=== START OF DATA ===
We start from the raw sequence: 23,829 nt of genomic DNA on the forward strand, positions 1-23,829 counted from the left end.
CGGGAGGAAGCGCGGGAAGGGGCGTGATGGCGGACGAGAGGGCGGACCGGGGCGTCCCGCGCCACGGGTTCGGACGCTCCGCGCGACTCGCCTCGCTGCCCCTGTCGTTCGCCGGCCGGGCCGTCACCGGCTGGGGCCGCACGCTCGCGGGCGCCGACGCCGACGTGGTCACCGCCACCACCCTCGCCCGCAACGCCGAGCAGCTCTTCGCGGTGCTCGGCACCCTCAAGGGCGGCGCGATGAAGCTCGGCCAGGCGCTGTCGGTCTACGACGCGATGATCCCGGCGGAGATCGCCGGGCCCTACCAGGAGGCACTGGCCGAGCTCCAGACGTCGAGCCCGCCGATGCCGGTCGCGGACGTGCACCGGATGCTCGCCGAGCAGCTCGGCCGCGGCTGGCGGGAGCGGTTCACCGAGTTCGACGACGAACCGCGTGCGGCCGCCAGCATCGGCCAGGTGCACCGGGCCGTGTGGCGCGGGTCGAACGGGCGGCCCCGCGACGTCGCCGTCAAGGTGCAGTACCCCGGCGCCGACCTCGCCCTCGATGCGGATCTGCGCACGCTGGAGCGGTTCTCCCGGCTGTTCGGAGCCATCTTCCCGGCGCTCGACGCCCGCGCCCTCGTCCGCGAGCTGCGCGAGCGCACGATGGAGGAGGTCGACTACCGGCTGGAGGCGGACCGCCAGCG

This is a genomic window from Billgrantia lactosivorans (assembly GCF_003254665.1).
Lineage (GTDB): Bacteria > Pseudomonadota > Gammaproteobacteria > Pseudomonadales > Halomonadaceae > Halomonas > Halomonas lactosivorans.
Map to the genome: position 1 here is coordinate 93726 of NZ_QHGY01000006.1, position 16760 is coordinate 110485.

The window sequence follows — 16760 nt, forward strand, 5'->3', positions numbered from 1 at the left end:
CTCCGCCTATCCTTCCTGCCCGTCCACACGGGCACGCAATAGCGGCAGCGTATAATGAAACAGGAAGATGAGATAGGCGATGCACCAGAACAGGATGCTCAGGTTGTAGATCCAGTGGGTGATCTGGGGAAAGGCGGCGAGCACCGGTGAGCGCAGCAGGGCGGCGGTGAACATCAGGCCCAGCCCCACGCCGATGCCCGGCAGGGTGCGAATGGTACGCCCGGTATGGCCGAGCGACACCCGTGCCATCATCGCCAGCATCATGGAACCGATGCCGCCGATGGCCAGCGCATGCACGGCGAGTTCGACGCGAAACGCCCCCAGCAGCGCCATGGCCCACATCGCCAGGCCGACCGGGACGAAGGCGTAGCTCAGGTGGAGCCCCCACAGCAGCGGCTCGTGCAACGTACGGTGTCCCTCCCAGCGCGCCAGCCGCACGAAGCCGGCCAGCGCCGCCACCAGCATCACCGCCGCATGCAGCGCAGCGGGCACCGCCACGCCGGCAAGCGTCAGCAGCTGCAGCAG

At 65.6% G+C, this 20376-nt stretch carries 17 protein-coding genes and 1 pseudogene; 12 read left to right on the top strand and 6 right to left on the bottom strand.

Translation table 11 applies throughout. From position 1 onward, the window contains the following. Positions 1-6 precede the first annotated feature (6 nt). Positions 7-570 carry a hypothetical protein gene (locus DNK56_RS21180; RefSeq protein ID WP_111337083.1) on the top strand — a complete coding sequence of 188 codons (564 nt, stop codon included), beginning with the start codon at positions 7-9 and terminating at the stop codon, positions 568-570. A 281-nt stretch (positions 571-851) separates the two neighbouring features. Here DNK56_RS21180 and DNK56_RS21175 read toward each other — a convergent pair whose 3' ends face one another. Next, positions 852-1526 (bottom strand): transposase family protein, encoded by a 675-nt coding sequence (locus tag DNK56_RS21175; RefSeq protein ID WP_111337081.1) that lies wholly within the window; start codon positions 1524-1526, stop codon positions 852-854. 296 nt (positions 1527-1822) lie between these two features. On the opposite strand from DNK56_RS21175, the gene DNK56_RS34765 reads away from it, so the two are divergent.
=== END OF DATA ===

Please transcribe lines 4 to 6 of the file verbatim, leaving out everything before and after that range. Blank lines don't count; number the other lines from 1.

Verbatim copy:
Lineage (GTDB): Bacteria > Pseudomonadota > Gammaproteobacteria > Pseudomonadales > Halomonadaceae > Halomonas > Halomonas lactosivorans.
Map to the genome: position 1 here is coordinate 93726 of NZ_QHGY01000006.1, position 16760 is coordinate 110485.

The window sequence follows — 16760 nt, forward strand, 5'->3', positions numbered from 1 at the left end: